Here's one that is just as good, although you have to supple the coil diameter and width (called "length").

Coil Calculator
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Old 3rd April 2004, 04:45 AM   #7
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Default Jason, Can you post a close up picture?

Of that coil inductor. I'm thinking of winding my own and was wondering just how perfectly commercial coils are wound.

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Old 3rd April 2004, 09:18 PM   #8
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Location: Poole, England
Default How coils are wound

Bear in mind i'm drawing on my own very limited experience here, but it seems to make some sense....

The first thing you need is a former - the width of it should be a multiple of the diameter of the wire that you are using.

Feed the width and the height into an inductor calculator website (the link i gave is definately not working properly, but the one that is mentioned later in the thread is better anyway as it allows more control over the parameters used to calculate the answers).

Using the answers generated from the website as your guide wind the coils as tightly as you can onto your former. You could use cable ties to hold the coils in place when you remove the windings from the former but i'd not keep them there any longer than necessary - replace them with cotton tape spiral bound around the coils and tied off tightly, then remove the cable ties.

My coils were then immersed in varnish for 10 minutes and baked for 8 hours - there is absolutely no chance i can see of the coils resonating against each other or breaking free for the others
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Old 4th April 2004, 10:49 AM   #9
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Default I've been reading up on coil making(long)...

the last few nights because I want to upgrade the x-over's in my speakers. I have Hammer Dynamics Super-12 high efficiency single-drivers.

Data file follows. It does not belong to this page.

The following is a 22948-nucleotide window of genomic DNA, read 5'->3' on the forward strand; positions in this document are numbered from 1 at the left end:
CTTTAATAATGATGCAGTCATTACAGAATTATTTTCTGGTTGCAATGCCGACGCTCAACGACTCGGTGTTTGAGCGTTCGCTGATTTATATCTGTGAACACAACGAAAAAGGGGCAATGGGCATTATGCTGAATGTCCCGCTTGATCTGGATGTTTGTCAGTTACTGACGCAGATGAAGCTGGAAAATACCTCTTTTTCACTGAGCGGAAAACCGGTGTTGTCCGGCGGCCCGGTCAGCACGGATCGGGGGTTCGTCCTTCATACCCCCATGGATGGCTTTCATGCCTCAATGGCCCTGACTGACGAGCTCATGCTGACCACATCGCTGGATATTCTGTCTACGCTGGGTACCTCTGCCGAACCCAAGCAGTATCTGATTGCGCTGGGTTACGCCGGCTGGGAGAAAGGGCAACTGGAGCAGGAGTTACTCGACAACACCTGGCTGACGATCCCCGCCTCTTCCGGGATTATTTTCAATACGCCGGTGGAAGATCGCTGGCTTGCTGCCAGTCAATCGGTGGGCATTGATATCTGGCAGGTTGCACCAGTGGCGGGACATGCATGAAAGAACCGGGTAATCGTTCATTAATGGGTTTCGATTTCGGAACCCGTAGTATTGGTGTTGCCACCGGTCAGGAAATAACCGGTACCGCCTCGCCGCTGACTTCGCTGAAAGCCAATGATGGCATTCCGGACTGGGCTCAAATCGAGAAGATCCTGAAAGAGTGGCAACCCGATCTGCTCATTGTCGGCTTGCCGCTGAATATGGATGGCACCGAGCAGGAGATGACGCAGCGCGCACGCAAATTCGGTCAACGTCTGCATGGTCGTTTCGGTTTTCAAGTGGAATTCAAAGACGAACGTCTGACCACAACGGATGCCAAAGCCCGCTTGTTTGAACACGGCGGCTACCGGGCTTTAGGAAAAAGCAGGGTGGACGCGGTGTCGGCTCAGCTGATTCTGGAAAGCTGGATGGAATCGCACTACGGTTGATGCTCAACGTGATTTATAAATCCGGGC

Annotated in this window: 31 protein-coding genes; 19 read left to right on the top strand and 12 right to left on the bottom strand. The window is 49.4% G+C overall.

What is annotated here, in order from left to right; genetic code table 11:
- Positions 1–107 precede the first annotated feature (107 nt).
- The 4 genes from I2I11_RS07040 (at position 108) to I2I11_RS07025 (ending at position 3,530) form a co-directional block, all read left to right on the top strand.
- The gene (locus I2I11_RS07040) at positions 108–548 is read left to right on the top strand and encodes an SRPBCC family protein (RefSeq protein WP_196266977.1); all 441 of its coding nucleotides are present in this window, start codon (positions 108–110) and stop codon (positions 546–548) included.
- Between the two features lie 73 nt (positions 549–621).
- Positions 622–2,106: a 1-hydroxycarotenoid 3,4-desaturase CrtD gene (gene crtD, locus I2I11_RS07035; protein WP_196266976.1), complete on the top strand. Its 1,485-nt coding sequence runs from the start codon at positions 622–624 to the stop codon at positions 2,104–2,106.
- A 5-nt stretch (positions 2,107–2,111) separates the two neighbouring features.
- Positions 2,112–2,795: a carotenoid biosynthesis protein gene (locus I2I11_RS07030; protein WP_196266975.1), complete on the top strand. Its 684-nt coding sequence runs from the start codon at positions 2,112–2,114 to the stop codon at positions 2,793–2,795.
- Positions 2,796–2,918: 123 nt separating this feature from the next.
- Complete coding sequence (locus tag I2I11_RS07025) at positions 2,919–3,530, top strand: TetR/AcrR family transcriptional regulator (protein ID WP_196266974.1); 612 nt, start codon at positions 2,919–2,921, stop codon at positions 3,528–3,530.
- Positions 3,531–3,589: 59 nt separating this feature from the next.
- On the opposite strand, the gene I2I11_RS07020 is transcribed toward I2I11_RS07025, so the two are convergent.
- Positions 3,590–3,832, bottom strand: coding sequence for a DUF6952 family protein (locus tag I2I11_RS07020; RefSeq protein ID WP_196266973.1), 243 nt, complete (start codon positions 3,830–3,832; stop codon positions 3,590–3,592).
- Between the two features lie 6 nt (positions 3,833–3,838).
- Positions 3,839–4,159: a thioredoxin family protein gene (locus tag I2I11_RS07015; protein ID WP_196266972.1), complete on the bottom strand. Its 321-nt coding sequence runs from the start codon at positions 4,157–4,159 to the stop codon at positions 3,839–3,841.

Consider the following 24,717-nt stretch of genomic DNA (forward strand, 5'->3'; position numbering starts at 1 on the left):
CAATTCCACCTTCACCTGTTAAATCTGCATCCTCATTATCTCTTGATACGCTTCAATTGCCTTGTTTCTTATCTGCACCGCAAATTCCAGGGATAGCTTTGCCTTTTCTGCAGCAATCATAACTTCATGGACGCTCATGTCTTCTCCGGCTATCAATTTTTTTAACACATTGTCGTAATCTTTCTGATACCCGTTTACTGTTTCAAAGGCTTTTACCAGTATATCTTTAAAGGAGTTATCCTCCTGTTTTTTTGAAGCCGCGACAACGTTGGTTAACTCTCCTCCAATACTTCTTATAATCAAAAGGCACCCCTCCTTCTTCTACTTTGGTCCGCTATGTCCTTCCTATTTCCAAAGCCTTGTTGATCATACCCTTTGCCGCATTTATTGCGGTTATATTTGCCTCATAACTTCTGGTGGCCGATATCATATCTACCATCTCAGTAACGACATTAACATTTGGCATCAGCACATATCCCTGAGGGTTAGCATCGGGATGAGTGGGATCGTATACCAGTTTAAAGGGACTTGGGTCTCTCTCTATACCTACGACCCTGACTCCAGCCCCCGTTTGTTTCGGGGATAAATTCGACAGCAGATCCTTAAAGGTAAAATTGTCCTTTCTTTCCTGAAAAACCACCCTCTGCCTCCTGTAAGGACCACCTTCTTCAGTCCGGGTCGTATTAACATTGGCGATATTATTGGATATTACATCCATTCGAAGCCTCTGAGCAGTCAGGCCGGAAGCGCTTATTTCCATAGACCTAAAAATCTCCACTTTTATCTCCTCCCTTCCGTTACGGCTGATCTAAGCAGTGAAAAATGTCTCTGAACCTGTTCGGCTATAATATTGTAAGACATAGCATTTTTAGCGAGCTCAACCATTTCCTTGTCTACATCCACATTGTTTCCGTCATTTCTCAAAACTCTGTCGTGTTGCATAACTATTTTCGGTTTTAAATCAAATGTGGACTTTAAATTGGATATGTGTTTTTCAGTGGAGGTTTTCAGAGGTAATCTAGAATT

They feature a 12" driver which handles 45-10kHz with a super tweeter crossed in above that. John Wyckoff, the designer, wanted the crossover point well beyond the range of critical hearing where normal crossovers work ~ 2k-4kHz. The tweeter is mounted directly infront of the main driver to maintain time-coherence much like a coaxial (see picture below).

The tough thing for me is that I have two coils in series on the main driver(0.65 mH & 0.24mH) that have to handle a very wide range of frequencies well.

Common belief is that heavier gauge wires handle low frequencies far better than thinner gauges at the expense of high frequency performance and vice versa.

I don't have a lot of money to experiment with different coils, so I thought that I would go with a known winner for my speakers - Solen Hepta-Litz multi-stranded since the maker of my speakers said that they were the single most impressive upgrade they've ever heard.

I talked to a Solen technician who actually suggested that I use their $5 16 gauge Litz coils for my 12" and their standard (and cheap) $1.75 20 gauge coils for my tweeter. Now, that is a value buy!!!

But, having said all that, I'm still intriqued by Northcreek coils which are reputed to be some of the best made for deep, detailed, bass. Northcreek swears by the belief that the larger the gauge the better. In fact, their top coil is a whopping 8 gauge!!! They even use 10 gauge coils on the tweeters in their top of the line speakers.

This kind of flies in the face of all that talk about "skin effect" and poor high frequency response in heavy gauge wires.

Of course, Northcreek coils, especially their heavy gauge ones, are way out of my price range. There's no way I can afford to spend $200 on coils as an experiment.